Report: Obama needs better than 2004 black voter turnout
WASHINGTON -- One of the country's oldest civil rights groups says President Barack Obama may have a tougher time winning at least three battleground states in November should black voter turnout fall at least 5 percentage points below the record levels that helped to put him in the White House.
Black voter turnout of 64.7 percent was a significant factor in Obama's victory in 2008, and African Americans are considered solidly behind Obama now. But having achieved the milestone of electing Obama as the nation's first black president, black voters may be less motivated to return to the polls in droves again, the National Urban League said in a report to be released Tuesday.
Assuming no change in 2008 voting patterns, Urban League researchers said, black turnout at about 60 percent or below could cost Obama North Carolina and make it difficult for him to win Ohio and Virginia. In addition to diminished voter enthusiasm, the still-ailing economy, persistent high unemployment among blacks, new state voting laws and limited growth in the African American population could help discourage turnout.
"We achieved a high-water mark in America in 2008. For the first time, African Americans were at the table with white America" because the turnout of black voters was just 1.4 points below white voters, said Chanelle Hardy, senior vice president and executive director of the National Urban League Policy Institute. But, "because we achieved so much in 2008, we have to push even harder to meet those numbers.
"President Obama does not take a single vote or support from any community for granted and he is working to secure the same levels of support based on policies that give everyone a fair shot and the opportunity to succeed," said Clo Ewing of the Obama campaign. She cited the payroll tax, job training, education and health care reform as areas the president has worked hard to improve and noted that all these efforts benefit African Americans.
The campaign for likely Republican nominee Mitt Romney, said he would compete for black votes.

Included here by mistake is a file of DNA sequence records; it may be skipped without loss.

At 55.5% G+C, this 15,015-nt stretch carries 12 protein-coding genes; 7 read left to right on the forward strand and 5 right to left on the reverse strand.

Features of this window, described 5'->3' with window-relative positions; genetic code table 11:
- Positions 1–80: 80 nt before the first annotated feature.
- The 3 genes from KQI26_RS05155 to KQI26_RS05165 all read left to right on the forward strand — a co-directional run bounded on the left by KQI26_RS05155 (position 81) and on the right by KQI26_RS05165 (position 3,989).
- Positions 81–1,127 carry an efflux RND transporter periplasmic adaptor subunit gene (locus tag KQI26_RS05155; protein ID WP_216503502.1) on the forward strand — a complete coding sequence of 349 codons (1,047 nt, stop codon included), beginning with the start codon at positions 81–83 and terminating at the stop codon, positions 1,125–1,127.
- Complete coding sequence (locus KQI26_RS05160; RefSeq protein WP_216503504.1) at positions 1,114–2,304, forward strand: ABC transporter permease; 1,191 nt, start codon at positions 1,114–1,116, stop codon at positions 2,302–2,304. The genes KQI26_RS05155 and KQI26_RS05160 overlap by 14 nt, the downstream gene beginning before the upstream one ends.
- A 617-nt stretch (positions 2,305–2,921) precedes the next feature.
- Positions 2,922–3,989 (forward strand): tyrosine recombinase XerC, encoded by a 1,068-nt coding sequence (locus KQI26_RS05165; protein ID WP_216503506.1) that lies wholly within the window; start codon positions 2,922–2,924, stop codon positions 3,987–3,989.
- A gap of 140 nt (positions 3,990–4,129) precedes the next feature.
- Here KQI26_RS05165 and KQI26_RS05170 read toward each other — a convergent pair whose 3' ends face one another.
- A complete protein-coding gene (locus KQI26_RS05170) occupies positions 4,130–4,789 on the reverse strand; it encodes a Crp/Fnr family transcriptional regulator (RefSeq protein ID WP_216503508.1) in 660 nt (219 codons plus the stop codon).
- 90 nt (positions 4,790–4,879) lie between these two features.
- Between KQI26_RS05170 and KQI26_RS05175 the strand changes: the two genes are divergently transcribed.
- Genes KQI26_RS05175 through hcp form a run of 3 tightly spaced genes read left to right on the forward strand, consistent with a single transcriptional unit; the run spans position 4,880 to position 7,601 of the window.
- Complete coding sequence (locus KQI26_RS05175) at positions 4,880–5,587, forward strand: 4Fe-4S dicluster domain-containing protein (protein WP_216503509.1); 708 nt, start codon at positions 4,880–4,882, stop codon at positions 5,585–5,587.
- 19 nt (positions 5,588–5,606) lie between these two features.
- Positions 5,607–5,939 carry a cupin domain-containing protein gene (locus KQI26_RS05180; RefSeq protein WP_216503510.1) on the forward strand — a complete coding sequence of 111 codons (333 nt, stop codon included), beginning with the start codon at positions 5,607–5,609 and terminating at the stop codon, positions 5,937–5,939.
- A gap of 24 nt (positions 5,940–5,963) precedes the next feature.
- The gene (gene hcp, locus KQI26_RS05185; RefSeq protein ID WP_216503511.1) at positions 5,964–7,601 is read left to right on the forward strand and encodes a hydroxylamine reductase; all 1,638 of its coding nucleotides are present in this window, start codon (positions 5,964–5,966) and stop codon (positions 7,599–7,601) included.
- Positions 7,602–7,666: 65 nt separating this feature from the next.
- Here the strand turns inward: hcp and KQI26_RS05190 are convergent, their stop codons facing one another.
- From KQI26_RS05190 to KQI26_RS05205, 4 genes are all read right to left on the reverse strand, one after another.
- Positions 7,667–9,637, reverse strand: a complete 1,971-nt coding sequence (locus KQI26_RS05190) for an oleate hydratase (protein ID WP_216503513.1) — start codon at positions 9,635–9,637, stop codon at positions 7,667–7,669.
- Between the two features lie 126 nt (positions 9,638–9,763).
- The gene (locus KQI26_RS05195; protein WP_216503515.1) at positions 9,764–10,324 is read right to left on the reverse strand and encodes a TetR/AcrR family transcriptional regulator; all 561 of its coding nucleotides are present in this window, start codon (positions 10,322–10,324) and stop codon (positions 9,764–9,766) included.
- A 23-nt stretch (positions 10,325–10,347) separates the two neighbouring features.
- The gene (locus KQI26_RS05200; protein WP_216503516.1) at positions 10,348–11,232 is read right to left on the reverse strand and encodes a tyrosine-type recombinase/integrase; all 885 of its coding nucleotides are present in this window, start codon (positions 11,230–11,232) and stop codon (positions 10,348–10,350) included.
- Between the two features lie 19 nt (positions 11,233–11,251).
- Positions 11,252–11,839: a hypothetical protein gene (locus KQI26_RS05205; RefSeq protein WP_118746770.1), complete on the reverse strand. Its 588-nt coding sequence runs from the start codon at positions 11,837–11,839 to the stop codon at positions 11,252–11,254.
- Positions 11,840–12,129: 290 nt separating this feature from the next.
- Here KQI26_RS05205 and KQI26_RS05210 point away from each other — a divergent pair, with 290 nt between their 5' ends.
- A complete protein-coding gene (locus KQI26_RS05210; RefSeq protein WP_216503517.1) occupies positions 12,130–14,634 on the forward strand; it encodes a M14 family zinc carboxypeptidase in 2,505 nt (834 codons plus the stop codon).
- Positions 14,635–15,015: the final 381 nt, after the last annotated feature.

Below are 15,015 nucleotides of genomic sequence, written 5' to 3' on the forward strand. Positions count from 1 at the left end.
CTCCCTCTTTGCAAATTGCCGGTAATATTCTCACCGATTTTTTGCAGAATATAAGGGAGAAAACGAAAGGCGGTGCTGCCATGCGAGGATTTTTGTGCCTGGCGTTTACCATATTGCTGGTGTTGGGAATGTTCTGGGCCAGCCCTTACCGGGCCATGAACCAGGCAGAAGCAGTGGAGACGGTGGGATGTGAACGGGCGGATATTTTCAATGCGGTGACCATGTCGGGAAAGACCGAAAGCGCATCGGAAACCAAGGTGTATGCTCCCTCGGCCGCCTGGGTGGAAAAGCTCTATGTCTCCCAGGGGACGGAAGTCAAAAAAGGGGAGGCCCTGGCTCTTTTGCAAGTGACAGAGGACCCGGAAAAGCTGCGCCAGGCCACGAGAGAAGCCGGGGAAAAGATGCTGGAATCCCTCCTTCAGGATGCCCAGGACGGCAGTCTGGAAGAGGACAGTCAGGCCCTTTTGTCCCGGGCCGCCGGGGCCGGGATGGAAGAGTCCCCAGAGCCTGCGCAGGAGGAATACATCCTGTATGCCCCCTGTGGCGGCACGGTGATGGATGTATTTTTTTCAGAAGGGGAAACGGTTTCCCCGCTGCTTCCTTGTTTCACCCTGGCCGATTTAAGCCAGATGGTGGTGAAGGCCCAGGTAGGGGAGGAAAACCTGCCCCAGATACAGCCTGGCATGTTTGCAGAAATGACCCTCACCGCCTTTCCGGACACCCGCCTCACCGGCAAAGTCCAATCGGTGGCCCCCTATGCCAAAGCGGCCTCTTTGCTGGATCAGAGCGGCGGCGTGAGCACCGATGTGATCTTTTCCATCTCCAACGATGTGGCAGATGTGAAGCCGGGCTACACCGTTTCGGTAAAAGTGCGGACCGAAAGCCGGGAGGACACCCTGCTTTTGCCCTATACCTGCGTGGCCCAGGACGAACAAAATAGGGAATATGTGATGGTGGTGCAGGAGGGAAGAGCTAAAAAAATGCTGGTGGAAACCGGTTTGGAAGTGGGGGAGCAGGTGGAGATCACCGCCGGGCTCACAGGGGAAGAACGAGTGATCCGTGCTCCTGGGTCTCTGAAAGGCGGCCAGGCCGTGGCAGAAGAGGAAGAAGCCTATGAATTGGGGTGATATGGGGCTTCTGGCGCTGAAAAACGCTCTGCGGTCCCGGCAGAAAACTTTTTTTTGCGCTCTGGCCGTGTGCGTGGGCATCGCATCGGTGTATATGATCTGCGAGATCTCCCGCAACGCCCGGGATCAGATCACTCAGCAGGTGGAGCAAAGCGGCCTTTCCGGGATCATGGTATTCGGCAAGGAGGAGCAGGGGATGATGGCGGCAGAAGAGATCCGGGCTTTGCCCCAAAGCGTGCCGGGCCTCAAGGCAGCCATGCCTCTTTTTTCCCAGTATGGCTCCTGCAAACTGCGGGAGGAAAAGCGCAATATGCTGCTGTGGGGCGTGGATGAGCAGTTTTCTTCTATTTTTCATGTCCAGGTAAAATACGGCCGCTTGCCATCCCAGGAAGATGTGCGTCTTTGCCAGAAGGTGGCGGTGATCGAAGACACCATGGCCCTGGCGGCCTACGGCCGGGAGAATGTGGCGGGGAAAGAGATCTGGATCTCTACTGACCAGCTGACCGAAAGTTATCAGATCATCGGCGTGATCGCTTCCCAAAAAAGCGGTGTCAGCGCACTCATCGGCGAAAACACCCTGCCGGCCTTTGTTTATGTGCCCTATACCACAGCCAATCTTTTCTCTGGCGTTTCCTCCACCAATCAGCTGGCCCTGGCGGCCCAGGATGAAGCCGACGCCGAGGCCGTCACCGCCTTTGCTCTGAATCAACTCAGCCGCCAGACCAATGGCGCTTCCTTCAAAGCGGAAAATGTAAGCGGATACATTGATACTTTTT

Tara Wall, a spokeswoman for Romney's campaign, said he is committed to competing in the black community, despite the odds. She said Romney acknowledges he won't get a majority of black voters' support, but recognizes Obama can't count on the margins he once enjoyed. "Every percentage point that we chip away from President Obama counts," Wall said.
The reality is that a number of other changes could affect the influence of the black vote, even if it does fall to 2004 levels. Increased turnout of Hispanic voters, who went heavily for Obama in 2008, or drops in turnout of conservative Republicans could conceivably offset a lower black-voter turnout.
The Urban League released its report ahead of the president's July 25 speech scheduled for opening day at its national convention in New Orleans, and a week after Obama's likely Republican rival Mitt Romney was booed at the NAACP's convention in Houston for saying, among other things, that he would repeal Obama's landmark health care law if he is elected.
Marc Morial, National Urban League president, said the African-American vote should not be thought of as static, even if black voters are expected to overwhelmingly cast their ballots for Obama. "We wanted to point out that turnout makes a difference and African American turnout makes a difference," Morial said.
The league said African-American voters had their biggest impact in North Carolina four years ago. An additional 127,000 black North Carolinians who had not voted in 2004 cast ballots in 2008, and Obama won North Carolina by about 14,200 votes. If support for Obama among Africans Americans remains the same but only 60 percent of African American registered voters cast ballots, the National Urban League estimates Obama would lose close to 64,000 votes, more than four times his overall margin of victory in North Carolina.
A similar drop would also make it difficult for Obama to win in Virginia and Ohio too, the league said. The National Urban League did not calculate the effect of a turnout somewhere between the 2004 and 2008 numbers.
African-American voter turnout has been on a steady climb since 1996, when turnout was just 53 percent, down from the 1992 turnout of 59.2 percent.
Such downturns in turnout after record highs have been seen in major cities where African Americans have been elected mayor, said Andra Gillespie, an associate professor of political science at Emory University. Usually turnout drops on the second election. The incumbent is usually re-elected easily but voter participation is smaller, Gillespie said.
Alberta Cameron, 38, of Washington, D.C., said the vote she cast in 2008 for Obama was the first in several years because she really hadn't been interested in voting previously. She said she definitely plans to vote again in 2012.
"It's hard. Anytime you want to go vote for something, you want to be sure you are making the right decision," said Cameron, who works with children in a community center. But after talking about the election a bit more, she said there was no way Romney was getting her vote. "I wouldn't vote for Romney if you paid me. I just wouldn't. It's not a black thing. It's not a white thing. I just don't trust him."
Gillespie said mobilization will be key, adding: "You just can't take anything for granted in this type of race where you've got this level of polarization."